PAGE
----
One aspect of the current crisis in higher education is the growing divide between what the state thinks universities are for and what they are actually designed to do. The great value of this little book of essays about the Oxford tutorial system, designed primarily to explain to students what to expect and to others what goes on in tutorials, is that it focuses the reader's attention precisely upon the process and method of university-level learning. By looking closely into one particular pedagogic method, one that has been much discussed in recent times (mainly because of its relatively high cost per student), the book forces attention upon the real potential benefits that can be granted to the mind of an individual undergoing higher education. In reading these essays, one is constantly reminded of how far contemporary political debate has strayed from a preoccupation with the actual purposes of universities, and of how real teaching, however it is done, can enhance the life chances of its beneficiaries.
Higher education is, to start with, something of a misnomer because it does not (or should not) take the task of school learning "higher" so much as transform the whole process of learning, transferring the burden of it from teacher to student. The tutorial, as practised at Oxford, is a pedagogic form, one that is in constant evolution, (its origins evidently rooted in Socratic dialogue), that arguably provides the best opportunity known to the modern world for bringing about that transformation of the self in the process of learning that many of these writers describe. Nowadays the variants are many and the book provides a series of accounts by current Oxford tutors about how they do tutorials; one emphasises the importance of cajoling the reticent student into delivering her own opinion, another the teaching value of the personal relationship that the tutorial sets up between the two parties. Several point to the student's own creation of the knowledge concerned as the essence of the system. Peter Mirfield of Jesus College, when he finds himself for the sixth time in a term answering the same question from a tutorial pair and asks himself whether a short lecture might not fit the bill, reminds himself that for each it was the first time they had asked the question and the first time it had been answered. Through such dialogue the fundamentals of a subject are discovered and self-inculcated.
The norms have all changed. The one-to-one tutorial is on the decrease and the one-to-two or three is more common. Nowadays the weekly essay is seldom actually read out aloud to a tutor but is handed in the day before the meeting for prior comment. Tutorials are supplemented by seminars and larger classes. Tutorial teaching, though inextricable from the college system, is bought and sold between colleges to facilitate the expert teaching of special papers within subjects. The atmosphere of tutorials has altered and students have gained more confidence in entering more wholeheartedly into discussion with their tutors, challenging interpretations and testing their own ideas. For the student it is inevitably daunting to confront for the first time an acknowledged expert and have to wage intellectual battle. For the tutor there now exists, frighteningly, in most colleges, the termly "feedback" form in which students evaluate the work of their tutors and this material is duly "fed back" into the colleges' committee system; for many tutors this destroys the tutorial relationship, for others it is a welcome source of practical data.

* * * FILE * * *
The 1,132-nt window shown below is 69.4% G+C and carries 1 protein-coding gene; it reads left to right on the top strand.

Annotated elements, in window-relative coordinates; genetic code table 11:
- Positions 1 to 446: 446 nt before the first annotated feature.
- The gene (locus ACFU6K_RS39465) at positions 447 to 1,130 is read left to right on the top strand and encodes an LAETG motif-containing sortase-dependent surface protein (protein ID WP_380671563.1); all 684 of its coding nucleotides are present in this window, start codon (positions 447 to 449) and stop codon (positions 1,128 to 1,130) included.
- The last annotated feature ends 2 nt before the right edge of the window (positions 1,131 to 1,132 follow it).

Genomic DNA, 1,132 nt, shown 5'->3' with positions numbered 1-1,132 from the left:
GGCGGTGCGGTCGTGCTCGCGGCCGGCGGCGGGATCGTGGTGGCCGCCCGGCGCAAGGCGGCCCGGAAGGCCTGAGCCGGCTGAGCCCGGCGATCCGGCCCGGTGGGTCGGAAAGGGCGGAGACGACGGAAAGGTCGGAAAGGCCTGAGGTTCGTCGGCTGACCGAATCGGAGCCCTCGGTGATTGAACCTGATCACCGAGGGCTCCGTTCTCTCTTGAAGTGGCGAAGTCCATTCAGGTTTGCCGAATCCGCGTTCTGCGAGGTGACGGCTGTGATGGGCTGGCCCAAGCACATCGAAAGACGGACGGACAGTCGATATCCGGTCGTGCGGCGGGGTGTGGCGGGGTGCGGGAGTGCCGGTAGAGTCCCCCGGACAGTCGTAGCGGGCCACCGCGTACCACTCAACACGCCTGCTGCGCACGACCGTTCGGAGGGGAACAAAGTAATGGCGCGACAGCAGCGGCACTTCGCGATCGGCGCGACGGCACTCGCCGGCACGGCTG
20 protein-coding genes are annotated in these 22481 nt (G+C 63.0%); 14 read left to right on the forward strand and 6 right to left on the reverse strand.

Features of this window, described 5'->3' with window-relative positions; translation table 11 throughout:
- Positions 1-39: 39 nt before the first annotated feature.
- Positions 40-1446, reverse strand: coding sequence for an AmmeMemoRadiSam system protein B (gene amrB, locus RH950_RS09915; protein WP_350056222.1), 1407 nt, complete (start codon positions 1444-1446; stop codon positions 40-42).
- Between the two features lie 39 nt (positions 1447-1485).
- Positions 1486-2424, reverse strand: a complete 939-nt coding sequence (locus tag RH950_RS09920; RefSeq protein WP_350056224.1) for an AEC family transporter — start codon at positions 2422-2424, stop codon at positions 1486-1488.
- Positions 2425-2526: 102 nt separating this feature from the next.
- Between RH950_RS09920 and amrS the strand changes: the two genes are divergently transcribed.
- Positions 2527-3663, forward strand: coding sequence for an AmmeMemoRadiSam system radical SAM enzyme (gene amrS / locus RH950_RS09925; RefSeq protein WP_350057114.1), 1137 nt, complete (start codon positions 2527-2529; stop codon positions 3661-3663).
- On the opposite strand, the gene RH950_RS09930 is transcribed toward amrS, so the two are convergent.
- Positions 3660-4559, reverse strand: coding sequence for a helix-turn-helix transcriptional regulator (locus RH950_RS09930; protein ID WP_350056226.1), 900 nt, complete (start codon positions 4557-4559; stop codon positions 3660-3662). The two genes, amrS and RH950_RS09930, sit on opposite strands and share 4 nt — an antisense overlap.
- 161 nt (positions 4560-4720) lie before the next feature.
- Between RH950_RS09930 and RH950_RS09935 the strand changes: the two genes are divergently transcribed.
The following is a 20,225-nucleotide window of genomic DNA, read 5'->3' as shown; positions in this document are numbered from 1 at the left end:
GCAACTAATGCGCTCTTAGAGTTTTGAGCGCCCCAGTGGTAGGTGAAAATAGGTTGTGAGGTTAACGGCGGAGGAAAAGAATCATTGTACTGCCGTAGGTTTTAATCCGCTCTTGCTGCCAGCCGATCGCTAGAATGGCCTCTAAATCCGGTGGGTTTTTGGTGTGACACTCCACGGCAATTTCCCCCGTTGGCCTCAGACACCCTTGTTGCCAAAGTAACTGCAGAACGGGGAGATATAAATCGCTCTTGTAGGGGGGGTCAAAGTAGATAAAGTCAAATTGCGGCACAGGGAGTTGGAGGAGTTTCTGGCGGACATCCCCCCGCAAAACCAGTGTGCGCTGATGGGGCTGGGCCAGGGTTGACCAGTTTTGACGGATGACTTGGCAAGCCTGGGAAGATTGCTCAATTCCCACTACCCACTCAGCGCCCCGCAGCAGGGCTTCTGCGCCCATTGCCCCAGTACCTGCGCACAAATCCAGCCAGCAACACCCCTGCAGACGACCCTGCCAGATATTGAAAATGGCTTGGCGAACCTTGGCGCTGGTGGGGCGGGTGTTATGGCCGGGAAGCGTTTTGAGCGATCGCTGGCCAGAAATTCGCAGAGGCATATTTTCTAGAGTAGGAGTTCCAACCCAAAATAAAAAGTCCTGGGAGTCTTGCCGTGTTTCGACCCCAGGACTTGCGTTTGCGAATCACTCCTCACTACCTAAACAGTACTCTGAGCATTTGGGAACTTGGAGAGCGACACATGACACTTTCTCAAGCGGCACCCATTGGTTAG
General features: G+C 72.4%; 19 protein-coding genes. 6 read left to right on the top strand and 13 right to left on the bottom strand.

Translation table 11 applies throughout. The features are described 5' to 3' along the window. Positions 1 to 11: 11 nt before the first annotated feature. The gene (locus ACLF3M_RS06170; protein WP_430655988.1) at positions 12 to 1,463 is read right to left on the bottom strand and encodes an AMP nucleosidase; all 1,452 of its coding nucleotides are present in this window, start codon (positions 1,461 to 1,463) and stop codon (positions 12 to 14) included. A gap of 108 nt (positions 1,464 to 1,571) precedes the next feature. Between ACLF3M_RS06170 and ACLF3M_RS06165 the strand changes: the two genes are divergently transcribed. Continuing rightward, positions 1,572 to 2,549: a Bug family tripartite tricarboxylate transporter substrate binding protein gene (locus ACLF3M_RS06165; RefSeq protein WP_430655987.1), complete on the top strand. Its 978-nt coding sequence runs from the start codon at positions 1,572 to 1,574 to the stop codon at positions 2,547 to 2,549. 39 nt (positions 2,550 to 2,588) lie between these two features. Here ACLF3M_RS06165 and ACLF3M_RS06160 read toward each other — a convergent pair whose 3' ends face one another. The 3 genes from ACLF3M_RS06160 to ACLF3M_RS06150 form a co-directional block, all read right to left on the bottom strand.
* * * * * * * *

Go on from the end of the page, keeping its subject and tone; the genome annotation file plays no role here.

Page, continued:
Oxcheps is a group of academics, based at New College, Oxford, whose purpose is to challenge existing wisdom on higher education and disseminate new and good ideas on the subject. This 100-page meditation on the institution of the tutorial is a diverting read and a useful guide to intending recipients as to what will be expected of them. But it surely is of equal value to non-recipients for it suggests a dimension of teaching that, while it may not be ideal for all students, will need its absence to be compensated for in some manner. The book does not suggest that the tutorial is by any means the only effective technique of university teaching.
That the tutorial survives is a remarkable fact given the deliberate attempt by new Labour to render its continuation impossible through the removal of the cash that pays for it. Several of the writers express the fear that rising costs might eliminate tutorials. But Oxford has not been bled dry and the institution flourishes while it evolves, all the more valued for its defiant survival. The doubling of the moneys redistributed among the colleges is one reason for the survival of the tutorial and this has been based upon a careful calculation of how, across a large and varied collegiate university, the "basic kit" of equitable student provision can be guaranteed. Like so much else in contemporary Oxford, the tutorial is renewed, flexible, dynamic and popular, even though this news often appears unwelcome to our national educational bureaucracy.
Anthony Smith is president of Magdalen College, Oxford.
The Oxford Tutorial
Editor - David Palfreyman
ISBN - 0 95065 10 7 9
Publisher - The Centre for Higher Education Studies
Price - £3.50
Pages - 117